Market Research Wrap: Youth fear for their financial future
Cheryl Hunter (research at marklives.com)’s weekly wrap of the latest market and consumer research:
- SA youth worries
- Online grocery sales surge
- Media allocation benchmarks
SA youth’s financial concerns
After last week’s introduction, here’s the first in a selection of interesting insights from the 2018/19 BrandMapp survey that we will be sharing over the next few weeks from Brandon de Kock, WhyFive Insights director.
by Brandon de Kock. If you think our youth are only worried about their twitter profiles, think again; they’re playing Survivor SA like the rest of us and it’s keeping them awake at night.
According to the latest official stats, there are approx 9.7m young adults between 16 and 24 in South Africa. That’s about 17% of the total population and only a million less than the population of Greater London. In BrandMapp 2018, we asked younger respondents: “Which of the following thing make you anxious?” and the answer from a total sample of 1 275 young adults under the age of 25 is sobering.
Given a list of the kind of things that parents worry about on behalf of their children, the overwhelming majority (72%) ticked a box to say they’re nervous about how they’ll make their own money in future. In a distant second, (43%) is ‘studying and exams’ — although there’s a significant gender skew showing that young women (59%) are far more likely to worry about their marks than young men (24%).
After that, things such as ‘being left out’, diet and looks are almost insignificant — around the 20% mark at best — and once again showing that young women are more likely to be worried about such things. As for social media paranoia and the evils of alcohol, they’re just not on the radar.
So, our future leaders’ hopes and dreams and bright ideas are tempered by a single, overwhelming concern: how to survive in an economic environment defined by institutionalised theft, corruption and a currency that’s as stable as a plane without wings. The single most-important thing the rest of us can do is remind them that we live in times of extraordinary potential, characterised by disruptive technology, a loss of faith in outdated social norms and a planet in dire need of quality thinking. Imagine what we could achieve if our brightest young minds spent their days embracing our formidable challenges as a country instead of angsting over cash.
• For more, go to WhyFive Insights.
Consumers choose online shopping
Online sales of groceries more than tripled between 2013 and 2018 in the US and are expected to quadruple to 2023, according to market research firm, Packaged Facts, in its report, Online Grocery Shopping in the US, 2nd edition.
Packaged Facts forecasts an immense increase in online grocery sales as online options become more available and consumers become more open to trying online shopping or using online options more frequently to purchase their groceries. Most of the market’s growth has occurred since 2016 as ecommerce platforms and conventional grocery stores have increased both their participation and their geographic footprint with expanded service areas.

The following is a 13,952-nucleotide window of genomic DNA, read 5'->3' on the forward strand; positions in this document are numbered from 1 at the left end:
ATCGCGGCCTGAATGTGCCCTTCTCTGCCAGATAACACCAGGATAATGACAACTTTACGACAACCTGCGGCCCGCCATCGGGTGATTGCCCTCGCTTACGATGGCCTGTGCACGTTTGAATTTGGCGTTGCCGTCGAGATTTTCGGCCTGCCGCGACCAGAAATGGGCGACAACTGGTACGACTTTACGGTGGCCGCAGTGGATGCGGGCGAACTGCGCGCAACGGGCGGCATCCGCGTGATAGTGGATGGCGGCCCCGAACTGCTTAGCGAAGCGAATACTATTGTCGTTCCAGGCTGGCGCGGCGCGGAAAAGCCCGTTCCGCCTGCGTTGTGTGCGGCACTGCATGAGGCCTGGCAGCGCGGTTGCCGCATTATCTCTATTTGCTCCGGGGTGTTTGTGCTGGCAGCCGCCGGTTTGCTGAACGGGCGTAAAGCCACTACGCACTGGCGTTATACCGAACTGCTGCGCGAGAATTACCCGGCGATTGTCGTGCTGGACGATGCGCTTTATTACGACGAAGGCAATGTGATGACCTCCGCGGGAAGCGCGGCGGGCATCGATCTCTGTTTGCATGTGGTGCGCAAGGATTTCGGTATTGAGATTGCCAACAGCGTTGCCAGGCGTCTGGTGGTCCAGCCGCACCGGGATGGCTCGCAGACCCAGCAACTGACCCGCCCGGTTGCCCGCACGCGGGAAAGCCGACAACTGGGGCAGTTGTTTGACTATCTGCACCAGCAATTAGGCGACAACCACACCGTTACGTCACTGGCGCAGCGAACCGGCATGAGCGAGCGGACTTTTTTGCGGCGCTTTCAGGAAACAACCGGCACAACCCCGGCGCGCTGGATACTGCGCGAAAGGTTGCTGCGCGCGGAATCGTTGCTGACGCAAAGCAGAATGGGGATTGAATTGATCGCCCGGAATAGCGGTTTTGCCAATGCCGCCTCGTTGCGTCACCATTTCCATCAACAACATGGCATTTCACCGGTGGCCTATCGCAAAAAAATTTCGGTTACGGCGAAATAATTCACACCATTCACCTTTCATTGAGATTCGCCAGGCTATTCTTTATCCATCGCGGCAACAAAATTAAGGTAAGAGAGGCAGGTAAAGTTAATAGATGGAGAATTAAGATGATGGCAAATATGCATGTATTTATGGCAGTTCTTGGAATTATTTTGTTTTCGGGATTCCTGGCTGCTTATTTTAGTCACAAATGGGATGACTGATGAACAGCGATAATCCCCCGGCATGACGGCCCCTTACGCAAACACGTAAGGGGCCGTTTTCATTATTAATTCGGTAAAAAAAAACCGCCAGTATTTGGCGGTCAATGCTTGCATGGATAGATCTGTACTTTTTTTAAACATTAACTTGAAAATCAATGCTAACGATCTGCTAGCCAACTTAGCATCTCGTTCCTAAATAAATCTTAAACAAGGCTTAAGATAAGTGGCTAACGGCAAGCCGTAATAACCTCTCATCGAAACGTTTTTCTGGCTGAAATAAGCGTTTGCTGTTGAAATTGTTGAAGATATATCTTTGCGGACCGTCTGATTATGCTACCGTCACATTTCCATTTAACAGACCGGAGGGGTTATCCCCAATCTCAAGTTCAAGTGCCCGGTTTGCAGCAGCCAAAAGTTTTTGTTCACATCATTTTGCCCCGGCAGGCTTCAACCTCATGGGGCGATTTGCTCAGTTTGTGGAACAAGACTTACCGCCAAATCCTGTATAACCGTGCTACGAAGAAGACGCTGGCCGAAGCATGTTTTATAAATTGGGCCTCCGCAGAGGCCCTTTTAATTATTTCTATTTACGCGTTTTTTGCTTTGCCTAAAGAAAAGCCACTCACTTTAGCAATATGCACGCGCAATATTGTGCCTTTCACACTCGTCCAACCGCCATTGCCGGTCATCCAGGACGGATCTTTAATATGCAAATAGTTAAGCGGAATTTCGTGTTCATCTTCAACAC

Amazon and Walmart are currently the key participants in the US market, together accounting for nearly 28% of online grocery sales.
Says David Sprinkle, Packaged Facts research director, “Three key factors have created a perfect environment for growth of the online grocery market over the last five years — there’s been increased use of mobile phones and smartphones, interfaces for websites and mobile apps have improved, and there’s been a notable expansion of business models to shopping and delivery.”
• Buy the report at Packaged Facts.
Splitting the spend
Using its database of effective advertising campaigns, WARC analysed almost 840 case studies between 2009 and 2017 that contain budget and media allocation information for TV, digital, print, out of home/experiential and other media. The key findings included:
- Successful brands have spent an average of 69% of their budgets on TV and digital channels combined over the 2013–2017 period.
- The biggest determinant of media allocation remains the size of the budget. Successful, prize-winning low-budget campaigns are highly digital-focused. At high-budget levels, TV takes up more than 60% of a prize-winning brand’s advertising investment.
- Media allocation varies by sector. Categories with low budgets, such as government and not-for-profit, are highly digital-led, as are transport and tourism, a category where consumers increasingly purchase online.
- The food category has the most-concentrated media investment profile. Prize-winning food campaigns allocated 81% of their budgets to TV and digital combined.
• Register to download a report sample or buy the full report at WARC.
Updated at 12.13pm on 18 October 2018.
Cheryl Hunter (@cherylhunter) has written for the South African media, marketing and advertising industries for more than 15 years. A former editor of M&M in Independent Newspapers and contributor to Bizcommunity, AdFocus, AdReview and the Ad Annual, she has also produced for various television networks and currently consults on communication strategy and media liaison. She now does the new weekly “Market Research Wrap” column for MarkLives.com.
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